Aug. 15 (Bloomberg) -- The cost of living in the U.S. was little changed in July for a second month, showing companies lack pricing power.
The unexpected reading in the consumer-price index capped a 1.4 percent gain over the past 12 months, the smallest year-to-year increase since November 2010, the Labor Department reported today in Washington. The median forecast of 85 economists surveyed by Bloomberg News called for an increase of 0.2 percent. The core index, which excludes volatile food and fuel costs, rose less than forecast.
Companies may find it difficult to charge more while joblessness hovers above 8 percent. Tempered inflation makes it possible for Federal Reserve policy makers to take additional steps if needed to revive the economic expansion when they meet next month.
“The fact that the economy was so weak in the first half of the year means there’s probably less pricing power,” said Omair Sharif, U.S. economist at RBS Securities Inc. in Stamford, Connecticut. “It’s going to be tough to push prices through to the consumer who’s already very weak and shown an appetite for discount shopping,” said Sharif, who correctly forecast the increase in core prices.
“If you’re the Fed, inflation is the least of your concerns right now,” he said.
Manufacturing in the New York area unexpectedly contracted in August for the first time since October, indicating factories are cutting back amid the global economic slowdown, another report today showed.
The Federal Reserve Bank of New York’s general economic index fell to minus 5.9 from 7.4 in July. The median estimate in a Bloomberg survey of economists was 7.0. Readings less than zero signal contraction in the so-called Empire State Index, which covers New York, northern New Jersey and southern Connecticut.
Treasuries securities trimmed earlier losses after the reports, putting the yield on the benchmark 10-year note at 1.76 percent compared with 1.74 percent late yesterday. The contract on the Standard & Poor’s 500 Index maturing in September fell 0.2 percent to 1,398.8 at 8:50 a.m. in New York.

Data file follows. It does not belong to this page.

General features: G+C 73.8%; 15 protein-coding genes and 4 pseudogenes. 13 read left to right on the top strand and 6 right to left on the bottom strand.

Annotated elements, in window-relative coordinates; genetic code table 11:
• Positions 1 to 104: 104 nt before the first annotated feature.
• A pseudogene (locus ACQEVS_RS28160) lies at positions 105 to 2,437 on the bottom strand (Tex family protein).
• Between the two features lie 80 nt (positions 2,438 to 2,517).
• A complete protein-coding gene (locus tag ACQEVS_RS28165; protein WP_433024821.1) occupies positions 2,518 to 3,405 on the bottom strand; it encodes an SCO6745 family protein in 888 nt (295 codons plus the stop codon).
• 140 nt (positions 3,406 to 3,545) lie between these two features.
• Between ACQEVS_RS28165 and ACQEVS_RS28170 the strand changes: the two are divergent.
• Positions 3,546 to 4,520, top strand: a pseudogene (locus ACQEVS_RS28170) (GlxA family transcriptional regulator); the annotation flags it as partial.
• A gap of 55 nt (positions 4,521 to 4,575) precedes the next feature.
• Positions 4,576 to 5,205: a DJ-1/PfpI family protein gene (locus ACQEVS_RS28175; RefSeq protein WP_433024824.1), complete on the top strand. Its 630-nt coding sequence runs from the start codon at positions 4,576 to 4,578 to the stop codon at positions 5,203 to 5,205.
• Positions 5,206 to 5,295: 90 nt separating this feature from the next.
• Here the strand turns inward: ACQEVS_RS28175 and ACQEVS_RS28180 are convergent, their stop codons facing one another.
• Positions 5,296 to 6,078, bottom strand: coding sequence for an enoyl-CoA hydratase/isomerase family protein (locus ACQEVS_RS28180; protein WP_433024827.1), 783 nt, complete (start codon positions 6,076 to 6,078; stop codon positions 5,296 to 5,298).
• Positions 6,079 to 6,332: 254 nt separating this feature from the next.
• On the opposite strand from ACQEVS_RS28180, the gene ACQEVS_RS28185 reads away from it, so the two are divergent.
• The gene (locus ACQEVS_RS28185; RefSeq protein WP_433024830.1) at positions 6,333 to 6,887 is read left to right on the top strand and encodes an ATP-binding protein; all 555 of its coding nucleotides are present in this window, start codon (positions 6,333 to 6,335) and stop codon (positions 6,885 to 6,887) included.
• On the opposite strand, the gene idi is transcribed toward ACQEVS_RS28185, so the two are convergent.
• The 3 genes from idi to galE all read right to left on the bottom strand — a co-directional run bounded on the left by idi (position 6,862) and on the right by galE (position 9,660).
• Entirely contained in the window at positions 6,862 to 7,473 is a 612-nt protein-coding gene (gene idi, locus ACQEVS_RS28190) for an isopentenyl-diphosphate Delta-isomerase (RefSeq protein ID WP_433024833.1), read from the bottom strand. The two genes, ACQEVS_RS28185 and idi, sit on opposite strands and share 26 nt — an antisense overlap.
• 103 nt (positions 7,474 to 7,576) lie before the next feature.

Declining prices for a broad-range of goods and services, including hotel rates, airline fares and new and used cars helped offset rising costs for medical care and rents, the report showed.
Economists’ estimates in the Bloomberg survey ranged from unchanged to a gain of 0.4 percent. Economists forecast a 0.2 percent gain in the core index, according to the survey median.
The core CPI climbed 0.1 percent in July and was up 2.1 percent over the past 12 months, the smallest year-to-year increase since October 2011.
Energy costs decreased 0.3 percent from a month earlier, while food prices rose 0.1 percent.
A worst-in-a-generation drought from Indiana to Arkansas to California is damaging crops and rural economies and could lead to higher consumer costs at the supermarket in the coming months.
Paychecks are failing to keep up with even limited inflation. Hourly earnings adjusted for inflation were little changed in July after a 0.3 percent increase the prior month, and were up 0.2 percent over the past 12 months.
Dick’s Sporting Goods Inc. is among companies having mixed success in boosting prices, getting customers to pay more for some items and having to pull back on others.
“Some of them worked out fine and the customer accepted them and some other ones didn’t,” Edward Stack, chairman and chief executive officer of the Coraopolis, Pennsylvania-based retailer, said on an Aug. 14 earnings call.
Sustained gains in demand are needed to give merchants more pricing power. Retail sales rose in July for the first time in four months, the Commerce Department reported yesterday.
Merchants including Gap Inc., Home Depot Inc. and TJX Cos. are reporting improved sales as households strengthen their balance sheets and look beyond the global economic slowdown.
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